Bushwhacking was a form of guerrilla warfare during the American Civil War that was particularly prevalent in rural areas where there were sharp divisions between those favoring the Union and Confederacy in the conflict. The perpetrators of the attacks were called bushwhackers.
Bushwhackers were not generally part of the military command and control of either side. While bushwhackers conducted a few well-organized raids in which they burned cities, most of the attacks involved ambushes of opponent individuals or families in rural areas. In areas affected by bushwhacking the actions were particularly insidious since it amounted to a fight of neighbor against neighbor and the attacks bordered on vigilantism. Since the attacks were non-uniformed, the government response was complicated by trying to decide whether they were legitimate military attacks or criminal actions.
In some areas, particularly the Appalachian regions of Tennessee and North Carolina, the term bushwhackers was used for Union partisans who attacked Confederate forces. During the Gettysburg Campaign, Pennsylvanian civilians at times bushwhacked stragglers from the Army of Northern Virginia.
In Missouri, however, secessionist bushwhackers operated outside of the Confederate chain of command. On occasion, a prominent bushwhacker chieftain might receive formal Confederate rank (notably William Clarke Quantrill), or receive written orders from a Confederate general (as "Bloody Bill" Anderson did in October 1864 during a large-scale Confederate incursion into Missouri, or as when Joseph C. Porter was authorized by Gen. Sterling Price to recruit in northeast Missouri). Missouri guerrillas frequently assisted Confederate recruiters in Union held territory. For the most part, however, Missouri's bushwhacker squads were self-organized groups of young men, predominantly from the slave holding counties along the Missouri and Mississippi rivers, who took it upon themselves to attack Federal forces and their Unionist neighbors, both in Kansas and Missouri, the latter in response to what they considered a Federal invasion of their home state.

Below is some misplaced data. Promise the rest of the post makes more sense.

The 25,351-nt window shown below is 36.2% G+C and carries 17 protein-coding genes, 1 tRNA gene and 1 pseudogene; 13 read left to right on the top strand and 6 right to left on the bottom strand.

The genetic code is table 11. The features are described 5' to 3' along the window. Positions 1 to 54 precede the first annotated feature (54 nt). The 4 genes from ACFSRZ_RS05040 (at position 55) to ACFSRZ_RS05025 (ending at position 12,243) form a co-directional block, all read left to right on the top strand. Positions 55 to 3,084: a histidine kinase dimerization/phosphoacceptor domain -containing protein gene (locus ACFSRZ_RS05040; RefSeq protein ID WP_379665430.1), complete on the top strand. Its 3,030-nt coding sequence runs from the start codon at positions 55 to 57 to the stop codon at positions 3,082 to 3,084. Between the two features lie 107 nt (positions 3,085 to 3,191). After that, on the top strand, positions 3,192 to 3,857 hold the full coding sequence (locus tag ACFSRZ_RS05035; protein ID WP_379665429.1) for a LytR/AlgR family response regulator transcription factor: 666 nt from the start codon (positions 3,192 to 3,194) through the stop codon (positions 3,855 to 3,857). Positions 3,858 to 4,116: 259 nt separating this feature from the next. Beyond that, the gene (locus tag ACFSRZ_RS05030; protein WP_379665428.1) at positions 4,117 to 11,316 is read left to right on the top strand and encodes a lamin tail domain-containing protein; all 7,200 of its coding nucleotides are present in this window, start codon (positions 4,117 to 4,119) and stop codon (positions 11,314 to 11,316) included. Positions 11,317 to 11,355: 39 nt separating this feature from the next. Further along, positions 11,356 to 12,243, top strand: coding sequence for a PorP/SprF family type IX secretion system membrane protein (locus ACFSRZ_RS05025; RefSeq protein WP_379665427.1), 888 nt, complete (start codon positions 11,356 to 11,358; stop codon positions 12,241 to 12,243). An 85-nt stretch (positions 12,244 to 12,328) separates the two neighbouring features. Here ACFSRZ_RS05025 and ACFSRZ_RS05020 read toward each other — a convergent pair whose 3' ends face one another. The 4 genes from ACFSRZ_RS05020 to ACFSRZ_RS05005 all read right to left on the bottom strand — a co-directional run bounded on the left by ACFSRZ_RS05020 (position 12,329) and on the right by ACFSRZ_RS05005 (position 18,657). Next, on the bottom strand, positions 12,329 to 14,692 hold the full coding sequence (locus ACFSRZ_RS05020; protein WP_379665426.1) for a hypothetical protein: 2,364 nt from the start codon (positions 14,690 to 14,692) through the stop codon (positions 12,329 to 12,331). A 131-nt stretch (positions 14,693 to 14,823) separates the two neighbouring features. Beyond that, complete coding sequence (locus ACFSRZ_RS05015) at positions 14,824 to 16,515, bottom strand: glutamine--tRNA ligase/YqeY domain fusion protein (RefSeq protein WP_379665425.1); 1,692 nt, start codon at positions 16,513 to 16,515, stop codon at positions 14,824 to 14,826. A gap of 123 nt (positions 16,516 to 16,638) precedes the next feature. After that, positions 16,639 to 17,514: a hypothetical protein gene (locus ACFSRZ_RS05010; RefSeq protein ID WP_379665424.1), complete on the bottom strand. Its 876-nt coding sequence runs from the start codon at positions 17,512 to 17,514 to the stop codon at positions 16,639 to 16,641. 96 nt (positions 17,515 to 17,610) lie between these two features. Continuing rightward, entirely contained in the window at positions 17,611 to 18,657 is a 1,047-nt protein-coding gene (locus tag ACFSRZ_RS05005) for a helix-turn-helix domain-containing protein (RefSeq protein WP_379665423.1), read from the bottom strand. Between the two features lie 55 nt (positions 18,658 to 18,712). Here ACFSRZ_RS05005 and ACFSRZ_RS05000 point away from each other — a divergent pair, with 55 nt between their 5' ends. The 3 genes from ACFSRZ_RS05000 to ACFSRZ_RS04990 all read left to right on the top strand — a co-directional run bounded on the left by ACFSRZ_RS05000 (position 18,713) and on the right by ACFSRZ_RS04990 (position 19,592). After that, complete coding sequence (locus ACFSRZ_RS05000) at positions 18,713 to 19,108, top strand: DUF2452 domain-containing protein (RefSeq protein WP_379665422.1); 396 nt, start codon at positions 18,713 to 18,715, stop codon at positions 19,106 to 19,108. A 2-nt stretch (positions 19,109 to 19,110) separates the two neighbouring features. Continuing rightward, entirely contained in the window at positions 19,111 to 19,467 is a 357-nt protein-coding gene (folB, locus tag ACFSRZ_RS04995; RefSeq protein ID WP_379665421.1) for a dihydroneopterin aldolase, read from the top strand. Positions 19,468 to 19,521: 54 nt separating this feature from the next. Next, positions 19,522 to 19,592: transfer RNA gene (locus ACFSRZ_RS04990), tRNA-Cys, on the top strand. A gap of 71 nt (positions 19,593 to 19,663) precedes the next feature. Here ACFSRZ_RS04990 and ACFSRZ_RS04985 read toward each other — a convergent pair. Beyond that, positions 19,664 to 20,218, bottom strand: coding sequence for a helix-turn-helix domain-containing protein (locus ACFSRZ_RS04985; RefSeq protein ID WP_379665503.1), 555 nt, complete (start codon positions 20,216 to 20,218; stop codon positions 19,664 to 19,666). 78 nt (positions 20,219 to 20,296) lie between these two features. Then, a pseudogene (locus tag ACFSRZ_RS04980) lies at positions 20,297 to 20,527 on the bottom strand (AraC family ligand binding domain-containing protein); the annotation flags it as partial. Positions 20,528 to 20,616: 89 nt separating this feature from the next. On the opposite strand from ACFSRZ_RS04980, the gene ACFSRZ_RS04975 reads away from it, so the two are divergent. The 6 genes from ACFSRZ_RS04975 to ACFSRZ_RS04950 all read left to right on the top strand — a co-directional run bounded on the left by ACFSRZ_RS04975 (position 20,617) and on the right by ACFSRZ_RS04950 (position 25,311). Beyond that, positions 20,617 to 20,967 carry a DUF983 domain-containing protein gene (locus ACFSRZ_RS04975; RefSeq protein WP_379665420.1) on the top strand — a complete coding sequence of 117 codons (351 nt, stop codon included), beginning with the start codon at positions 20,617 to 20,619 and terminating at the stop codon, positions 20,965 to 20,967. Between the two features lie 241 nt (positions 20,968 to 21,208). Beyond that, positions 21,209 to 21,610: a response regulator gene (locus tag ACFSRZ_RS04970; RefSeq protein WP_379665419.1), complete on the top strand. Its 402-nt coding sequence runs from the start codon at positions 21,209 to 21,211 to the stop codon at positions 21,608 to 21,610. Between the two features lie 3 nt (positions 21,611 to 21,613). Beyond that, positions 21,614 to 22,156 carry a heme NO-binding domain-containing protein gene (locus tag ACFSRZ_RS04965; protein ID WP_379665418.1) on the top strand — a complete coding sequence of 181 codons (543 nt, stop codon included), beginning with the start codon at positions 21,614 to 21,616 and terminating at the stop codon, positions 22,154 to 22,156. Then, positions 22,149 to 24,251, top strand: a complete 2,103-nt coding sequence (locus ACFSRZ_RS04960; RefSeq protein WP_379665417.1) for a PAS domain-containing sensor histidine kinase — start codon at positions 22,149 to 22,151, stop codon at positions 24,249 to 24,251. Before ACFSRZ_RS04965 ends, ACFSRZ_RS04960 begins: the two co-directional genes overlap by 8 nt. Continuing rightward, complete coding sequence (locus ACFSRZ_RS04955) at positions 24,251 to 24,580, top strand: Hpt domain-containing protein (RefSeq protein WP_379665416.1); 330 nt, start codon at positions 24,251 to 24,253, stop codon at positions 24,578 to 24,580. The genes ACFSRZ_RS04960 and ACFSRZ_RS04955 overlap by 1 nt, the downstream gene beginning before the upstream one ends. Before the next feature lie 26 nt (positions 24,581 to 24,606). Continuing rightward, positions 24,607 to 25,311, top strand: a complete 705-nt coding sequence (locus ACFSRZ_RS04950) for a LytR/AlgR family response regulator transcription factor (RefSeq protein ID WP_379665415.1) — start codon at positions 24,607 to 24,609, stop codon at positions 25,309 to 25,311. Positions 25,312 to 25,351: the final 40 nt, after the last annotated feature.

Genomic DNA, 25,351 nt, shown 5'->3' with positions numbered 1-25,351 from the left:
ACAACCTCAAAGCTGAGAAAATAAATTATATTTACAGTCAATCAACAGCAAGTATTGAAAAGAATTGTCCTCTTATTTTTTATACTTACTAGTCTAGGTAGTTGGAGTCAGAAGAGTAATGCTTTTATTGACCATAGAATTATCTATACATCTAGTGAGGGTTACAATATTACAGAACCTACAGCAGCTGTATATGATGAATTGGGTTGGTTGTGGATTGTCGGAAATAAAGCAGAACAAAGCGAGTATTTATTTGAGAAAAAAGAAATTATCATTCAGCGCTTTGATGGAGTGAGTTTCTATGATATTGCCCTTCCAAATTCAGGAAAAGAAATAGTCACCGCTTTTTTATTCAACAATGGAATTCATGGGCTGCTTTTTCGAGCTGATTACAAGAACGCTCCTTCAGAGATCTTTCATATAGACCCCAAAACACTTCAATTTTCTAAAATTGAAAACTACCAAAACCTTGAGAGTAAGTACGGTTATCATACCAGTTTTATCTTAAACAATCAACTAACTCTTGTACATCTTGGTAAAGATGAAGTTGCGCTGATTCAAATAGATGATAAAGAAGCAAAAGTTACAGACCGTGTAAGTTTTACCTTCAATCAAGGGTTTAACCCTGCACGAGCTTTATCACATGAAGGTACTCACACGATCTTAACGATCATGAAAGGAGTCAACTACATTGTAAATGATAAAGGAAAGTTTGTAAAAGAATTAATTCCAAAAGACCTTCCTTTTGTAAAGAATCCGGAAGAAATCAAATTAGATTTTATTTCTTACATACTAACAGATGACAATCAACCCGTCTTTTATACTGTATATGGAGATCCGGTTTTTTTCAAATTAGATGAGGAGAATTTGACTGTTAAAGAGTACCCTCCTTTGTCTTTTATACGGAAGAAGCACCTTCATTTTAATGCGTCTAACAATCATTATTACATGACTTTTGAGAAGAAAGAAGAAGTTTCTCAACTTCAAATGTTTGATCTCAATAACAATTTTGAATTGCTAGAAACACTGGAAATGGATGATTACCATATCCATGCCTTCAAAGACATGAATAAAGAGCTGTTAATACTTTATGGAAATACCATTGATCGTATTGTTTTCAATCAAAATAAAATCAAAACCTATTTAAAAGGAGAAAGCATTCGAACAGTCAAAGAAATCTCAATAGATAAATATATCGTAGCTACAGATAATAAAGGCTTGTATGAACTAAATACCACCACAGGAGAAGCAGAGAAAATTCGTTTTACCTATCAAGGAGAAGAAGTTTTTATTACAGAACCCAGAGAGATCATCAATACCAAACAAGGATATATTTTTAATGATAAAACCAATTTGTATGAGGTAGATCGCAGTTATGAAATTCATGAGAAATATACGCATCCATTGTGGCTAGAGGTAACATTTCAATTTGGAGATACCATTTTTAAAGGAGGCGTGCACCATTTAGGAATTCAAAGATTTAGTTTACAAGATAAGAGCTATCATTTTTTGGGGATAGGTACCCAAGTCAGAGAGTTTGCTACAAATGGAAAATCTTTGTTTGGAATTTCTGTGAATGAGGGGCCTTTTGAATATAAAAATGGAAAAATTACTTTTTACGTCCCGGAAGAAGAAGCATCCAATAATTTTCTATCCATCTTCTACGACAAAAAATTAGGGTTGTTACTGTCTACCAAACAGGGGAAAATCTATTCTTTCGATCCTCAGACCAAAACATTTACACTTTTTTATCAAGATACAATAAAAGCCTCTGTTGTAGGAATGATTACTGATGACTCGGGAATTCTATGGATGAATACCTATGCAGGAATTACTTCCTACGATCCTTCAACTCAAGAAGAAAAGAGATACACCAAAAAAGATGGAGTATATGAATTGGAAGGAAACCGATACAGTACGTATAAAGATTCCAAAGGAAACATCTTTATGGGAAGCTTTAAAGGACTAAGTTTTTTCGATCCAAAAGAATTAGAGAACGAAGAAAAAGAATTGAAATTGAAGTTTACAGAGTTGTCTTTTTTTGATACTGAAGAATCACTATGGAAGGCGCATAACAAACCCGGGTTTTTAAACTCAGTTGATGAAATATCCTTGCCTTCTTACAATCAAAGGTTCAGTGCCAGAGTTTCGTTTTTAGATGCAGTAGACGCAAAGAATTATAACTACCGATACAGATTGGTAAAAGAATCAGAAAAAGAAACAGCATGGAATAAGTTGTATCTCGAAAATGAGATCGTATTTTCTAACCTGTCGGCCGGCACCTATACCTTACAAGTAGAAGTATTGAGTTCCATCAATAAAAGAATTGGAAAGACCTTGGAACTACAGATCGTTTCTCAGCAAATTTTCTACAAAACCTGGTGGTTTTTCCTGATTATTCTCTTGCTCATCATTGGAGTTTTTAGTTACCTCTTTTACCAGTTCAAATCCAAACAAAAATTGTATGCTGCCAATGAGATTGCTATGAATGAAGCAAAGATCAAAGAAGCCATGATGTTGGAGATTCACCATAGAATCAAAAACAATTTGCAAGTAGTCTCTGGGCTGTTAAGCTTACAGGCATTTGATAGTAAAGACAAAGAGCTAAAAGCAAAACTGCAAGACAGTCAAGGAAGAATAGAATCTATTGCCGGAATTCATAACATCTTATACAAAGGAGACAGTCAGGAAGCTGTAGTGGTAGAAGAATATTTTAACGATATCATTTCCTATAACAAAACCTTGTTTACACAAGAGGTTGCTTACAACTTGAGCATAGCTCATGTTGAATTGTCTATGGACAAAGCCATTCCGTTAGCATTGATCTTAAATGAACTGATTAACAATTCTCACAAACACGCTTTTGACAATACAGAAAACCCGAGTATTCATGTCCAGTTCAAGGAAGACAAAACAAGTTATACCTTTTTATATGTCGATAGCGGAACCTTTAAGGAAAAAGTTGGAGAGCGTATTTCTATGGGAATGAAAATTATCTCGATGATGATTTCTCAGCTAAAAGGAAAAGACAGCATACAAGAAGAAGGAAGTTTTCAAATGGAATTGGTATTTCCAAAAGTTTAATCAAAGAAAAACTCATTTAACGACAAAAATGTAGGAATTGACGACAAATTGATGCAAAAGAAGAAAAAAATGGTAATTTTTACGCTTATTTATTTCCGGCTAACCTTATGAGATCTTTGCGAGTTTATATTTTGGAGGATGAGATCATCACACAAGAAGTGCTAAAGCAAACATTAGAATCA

William Quantrill led a raid in August 1863 on Lawrence, Kansas, burning the town and murdering some 200 men and boys in the Lawrence Massacre. The raiders justified the raid in retaliation for the Sacking of Osceola,Missouri two years earlier (in which the town was set aflame and at least nine men killed) and for the deaths of five female relatives of bushwhackers killed in the collapse of a Kansas City, Missouri jail. Following the Lawrence raid, the Union district commander, Thomas Ewing, Jr., ordered the total depopulation of all men, women, and children (both Unionists and Southern sympathizers) of three and a half Missouri counties along the Kansas border from Kansas City, Missouri south, under his infamous General Order No. 11. (The Missouri-Kansas border conflict was in many ways a continuation of Bleeding Kansas violence.) In other areas, individual families (including that of Jesse and Frank James and the grandparents and mother of future President Harry Truman) were banished from Missouri.
Next to the attack on Lawrence, the most notorious atrocity by Confederate bushwhackers was the murder of 22 unarmed Union soldiers pulled from a train in the Centralia Massacre in retaliation for the earlier execution of a number of Anderson's own men. In an ambush of pursuing Union forces shortly thereafter, the bushwhackers killed well over 100 Federal troops. In October 1864, "Bloody Bill" Anderson was tricked into an ambush and killed by state militiamen under the command of Col. Samuel P. Cox. Anderson's body was displayed and his head was severed.
Civil War on the Missouri-Kansas Border/ Autobiography of Samuel S. Hildebrand: The Renowned Missouri Bushwhacker
Feb 01, 2008; Civil War on the Missouri-Kansas Border. By Donald L. Gilmore. (Gretna, La.: Pelican Publishing Company, 2006. Pp. 384. $29.95,...